This quickly evolving world of regulation can be divided into several categories; Jurisdictions where tokens are explicitly deemed not to be securities, think Singapore and Switzerland; Jurisdictions where securities regulations are non-existent, not enforced or can be influenced with money, think much of the developing world; Jurisdictions where authorities are watching and waiting to decide how to regulate, and possibly punish, companies holding ICOs, think USA, Russia, Australia, and Canada; And China, where regulators recently banned ICOs completely.

China has taken the position that all ICOs are illegal, and any funds raised this way must be returned to investors immediately. While this caused an immediate drop in markets, both in China and abroad, there is speculation from within China that signs this initial ban will set up subsequent regulation of the ICO market.

Hu Bing, from the Chinese Institute of Finance and Banking, attempted to clarify the government’s position, stating that the move to ban ICOs was meant to protect investors, and China will look to resume ICOs in the future once a regulatory framework has been established.

In the US, the Securities and Exchange Commission (SEC) was eerily silent for a long time, but recently made decisions signaling that they are carefully scrutinizing the cryptocurrency world.

In March, they put the brakes on a Bitcoin ETF backed by the Winklevoss twins. One concern highlighted in the Winklevoss decision was the lack of transparency and oversight in cryptocurrency exchanges, which could lead to price manipulation.

In July, the SEC issued a report concluding that tokens sold by The DAO were indeed securities, and warned the blockchain industry that they must obey securities laws when holding ICOs. While it’s still too early to see the effects of this report, the USA just became a much less attractive home to hold an ICO. Whether this will stifle innovation, or merely cut down on scams, remains to be seen.

Australia, on the other hand, has been proactive in welcoming blockchain innovation. The Australian Securities and Investment Commission (ASIC) has become a world leader in creating conditions conducive to the development and advancement of blockchain and fintech, going so far as to publish an information sheet designed to foster dialogue between regulators and the private sector.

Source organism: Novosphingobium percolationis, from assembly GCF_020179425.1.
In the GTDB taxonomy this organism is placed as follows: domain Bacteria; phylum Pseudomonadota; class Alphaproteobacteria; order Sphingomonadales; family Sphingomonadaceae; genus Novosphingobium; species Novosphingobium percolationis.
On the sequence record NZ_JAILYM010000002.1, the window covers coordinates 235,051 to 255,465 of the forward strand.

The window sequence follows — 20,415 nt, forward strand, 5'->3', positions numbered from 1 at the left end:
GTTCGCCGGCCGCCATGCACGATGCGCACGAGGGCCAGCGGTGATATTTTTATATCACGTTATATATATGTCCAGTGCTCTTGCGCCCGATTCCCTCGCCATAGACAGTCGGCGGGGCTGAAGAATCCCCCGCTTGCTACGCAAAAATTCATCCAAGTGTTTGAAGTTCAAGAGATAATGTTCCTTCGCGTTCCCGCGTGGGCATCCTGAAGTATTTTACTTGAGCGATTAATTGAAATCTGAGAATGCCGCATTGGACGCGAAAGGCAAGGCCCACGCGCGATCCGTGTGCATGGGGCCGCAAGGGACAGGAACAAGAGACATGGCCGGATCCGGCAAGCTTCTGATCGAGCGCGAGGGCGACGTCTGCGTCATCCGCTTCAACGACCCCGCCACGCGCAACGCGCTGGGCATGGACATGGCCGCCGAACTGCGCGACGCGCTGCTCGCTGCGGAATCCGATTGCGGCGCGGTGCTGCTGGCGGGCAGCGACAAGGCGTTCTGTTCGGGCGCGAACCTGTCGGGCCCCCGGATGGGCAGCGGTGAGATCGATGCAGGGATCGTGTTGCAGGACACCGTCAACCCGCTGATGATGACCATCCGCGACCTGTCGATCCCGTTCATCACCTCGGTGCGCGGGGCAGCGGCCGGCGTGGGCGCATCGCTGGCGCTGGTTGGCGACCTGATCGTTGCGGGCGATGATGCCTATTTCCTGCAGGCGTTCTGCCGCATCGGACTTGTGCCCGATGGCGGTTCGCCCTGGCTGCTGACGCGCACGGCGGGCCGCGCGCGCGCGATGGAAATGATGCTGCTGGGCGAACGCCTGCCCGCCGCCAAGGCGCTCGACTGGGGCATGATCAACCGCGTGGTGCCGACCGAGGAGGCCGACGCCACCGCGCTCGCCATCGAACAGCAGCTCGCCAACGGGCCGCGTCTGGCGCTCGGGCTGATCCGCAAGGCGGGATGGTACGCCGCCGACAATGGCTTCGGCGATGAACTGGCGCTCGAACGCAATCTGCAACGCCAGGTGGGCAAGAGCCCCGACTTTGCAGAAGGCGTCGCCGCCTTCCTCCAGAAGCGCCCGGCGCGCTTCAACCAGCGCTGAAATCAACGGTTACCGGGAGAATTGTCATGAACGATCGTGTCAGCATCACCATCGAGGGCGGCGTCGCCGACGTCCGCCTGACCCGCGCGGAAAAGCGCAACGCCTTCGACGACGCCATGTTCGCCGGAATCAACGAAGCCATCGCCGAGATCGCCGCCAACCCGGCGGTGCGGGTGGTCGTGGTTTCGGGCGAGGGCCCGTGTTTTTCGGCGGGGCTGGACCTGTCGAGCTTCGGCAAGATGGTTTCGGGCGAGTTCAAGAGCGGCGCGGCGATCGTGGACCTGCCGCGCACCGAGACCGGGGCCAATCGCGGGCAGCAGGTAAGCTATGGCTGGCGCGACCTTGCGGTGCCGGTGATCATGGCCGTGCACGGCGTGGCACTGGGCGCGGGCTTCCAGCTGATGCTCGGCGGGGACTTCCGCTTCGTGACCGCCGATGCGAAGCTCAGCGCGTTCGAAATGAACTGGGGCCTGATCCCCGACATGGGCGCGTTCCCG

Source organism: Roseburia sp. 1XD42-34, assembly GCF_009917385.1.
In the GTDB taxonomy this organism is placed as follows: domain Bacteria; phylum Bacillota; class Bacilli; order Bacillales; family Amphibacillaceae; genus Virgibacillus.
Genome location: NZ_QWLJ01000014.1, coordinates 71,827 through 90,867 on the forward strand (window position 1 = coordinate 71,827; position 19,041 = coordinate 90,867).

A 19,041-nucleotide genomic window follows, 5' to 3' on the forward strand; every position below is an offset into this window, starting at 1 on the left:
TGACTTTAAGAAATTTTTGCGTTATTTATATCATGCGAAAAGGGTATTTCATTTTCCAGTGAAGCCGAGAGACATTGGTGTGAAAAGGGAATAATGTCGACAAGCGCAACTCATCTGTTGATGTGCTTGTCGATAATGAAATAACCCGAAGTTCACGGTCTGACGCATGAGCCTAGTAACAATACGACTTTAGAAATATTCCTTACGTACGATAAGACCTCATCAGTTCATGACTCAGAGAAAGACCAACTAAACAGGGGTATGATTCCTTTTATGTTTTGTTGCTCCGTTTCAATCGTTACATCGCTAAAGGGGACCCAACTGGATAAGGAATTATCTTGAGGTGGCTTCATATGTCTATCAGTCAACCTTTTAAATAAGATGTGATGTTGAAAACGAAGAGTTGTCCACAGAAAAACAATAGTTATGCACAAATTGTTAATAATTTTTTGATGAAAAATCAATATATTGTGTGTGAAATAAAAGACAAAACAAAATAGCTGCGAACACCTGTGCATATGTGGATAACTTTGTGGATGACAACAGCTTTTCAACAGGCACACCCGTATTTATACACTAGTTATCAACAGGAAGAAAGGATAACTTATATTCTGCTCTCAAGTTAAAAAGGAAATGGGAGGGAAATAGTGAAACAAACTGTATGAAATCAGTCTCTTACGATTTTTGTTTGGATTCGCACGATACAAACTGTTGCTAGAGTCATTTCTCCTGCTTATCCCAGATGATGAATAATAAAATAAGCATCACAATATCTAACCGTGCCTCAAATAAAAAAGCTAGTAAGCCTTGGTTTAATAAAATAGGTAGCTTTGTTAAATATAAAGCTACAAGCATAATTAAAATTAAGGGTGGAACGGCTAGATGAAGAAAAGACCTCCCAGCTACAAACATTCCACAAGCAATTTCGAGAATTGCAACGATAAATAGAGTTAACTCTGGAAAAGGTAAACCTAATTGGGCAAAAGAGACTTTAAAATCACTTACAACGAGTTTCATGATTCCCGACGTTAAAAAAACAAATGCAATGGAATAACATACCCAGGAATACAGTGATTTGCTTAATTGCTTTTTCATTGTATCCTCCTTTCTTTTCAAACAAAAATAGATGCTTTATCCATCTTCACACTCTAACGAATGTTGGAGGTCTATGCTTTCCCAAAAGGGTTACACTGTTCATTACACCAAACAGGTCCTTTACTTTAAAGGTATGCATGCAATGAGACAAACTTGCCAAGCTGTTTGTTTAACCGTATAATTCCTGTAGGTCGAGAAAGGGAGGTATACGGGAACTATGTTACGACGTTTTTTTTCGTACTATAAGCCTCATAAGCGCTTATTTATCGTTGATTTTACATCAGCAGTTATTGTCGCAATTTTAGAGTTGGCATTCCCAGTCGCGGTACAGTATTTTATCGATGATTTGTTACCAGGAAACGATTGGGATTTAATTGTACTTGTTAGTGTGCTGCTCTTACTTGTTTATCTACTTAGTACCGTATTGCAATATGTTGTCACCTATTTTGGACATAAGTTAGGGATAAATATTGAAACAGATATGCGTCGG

ASIC chairman Greg Medcraft has an open-minded view to ICOs, stating “They’re a very interesting concept.”

– Greg Medcraft, Australian Securities and Investment Commission Chariman

 In Canada, regulators are attempting to strike a balance, taking action to foster innovation while at the same time emphasizing the importance of protecting investors.

Last fall, the Ontario Securities Commission, which regulates Canada’s largest province and Toronto, the 11th largest financial market in the world, hosted a hackathon at which startups attempted to innovate regulatory solutions using blockchain.

A whitepaper was then published which detailed the many regulatory options made possible by blockchain. Still, the OSC preaches caution, having issued a warning that an ICO could trigger securities law requirements even if the tokens themselves don’t signify an ownership stake in a particular business.

Last month, the Canadian Securities Administrators (CSA) issued a notice entitled “Cryptocurrency Offerings,” which outlines how to apply securities laws to cryptocurrency crowdsales.

The notice confirms that, in the case of a token fitting the definition of a security, a crowdsale must comply with all prospectus and registration requirements, as well as KYC/AML regulations pertaining to securities. Also, cryptocurrency exchanges will be considered to be marketplaces subject to the general regulations governing stock exchanges or alternative trading systems.

Time will tell how the increased friction in the purchase process will affect ICO earnings, but signs from the first post-regulation ICO are encouraging.

The first company to receive an exemption to hold an ICO in Canada is impak Finance, which was accepted into the sandbox of their home province of Québec’s regulator, L’Autorité des Marchés Financiers (AMF).

This exemption gives regulators the opportunity to observe the new crowdsale regulations in action, and to understand if the regulations put in place adequately protect investors.

impak Coin, which is designed to grow the impact economy by incentivizing spending and investment in socially impactful companies, was deemed to fit the definition of a security according to the AMF, as there is a reasonable expectation of profit.

Receiving this exemption was a huge vote of confidence for impak Finance from the AMF, and its case was certainly helped by the fact that the company is in the process of launching a debt fund that will lend to businesses creating a positive social impact, and a digital bank that invests 100% of its deposits in the impact economy.

But with this vote of confidence brought a significant added workload. From a technical perspective, working with the regulators to add the necessary KYC/AML protections, as well as stringent security standards, made the crowdsale’s website more complex.

The increase in friction to buy impak Coin raised questions of how many investors would be turned off by the process, and whether the increased complexity of the site would be able to withstand the crush of traffic on the first day of the ICO. Making these improvements to the original plan took added time, receiving the regulatory approvals at each step took even more time, and thus led to significant delays in the launch date.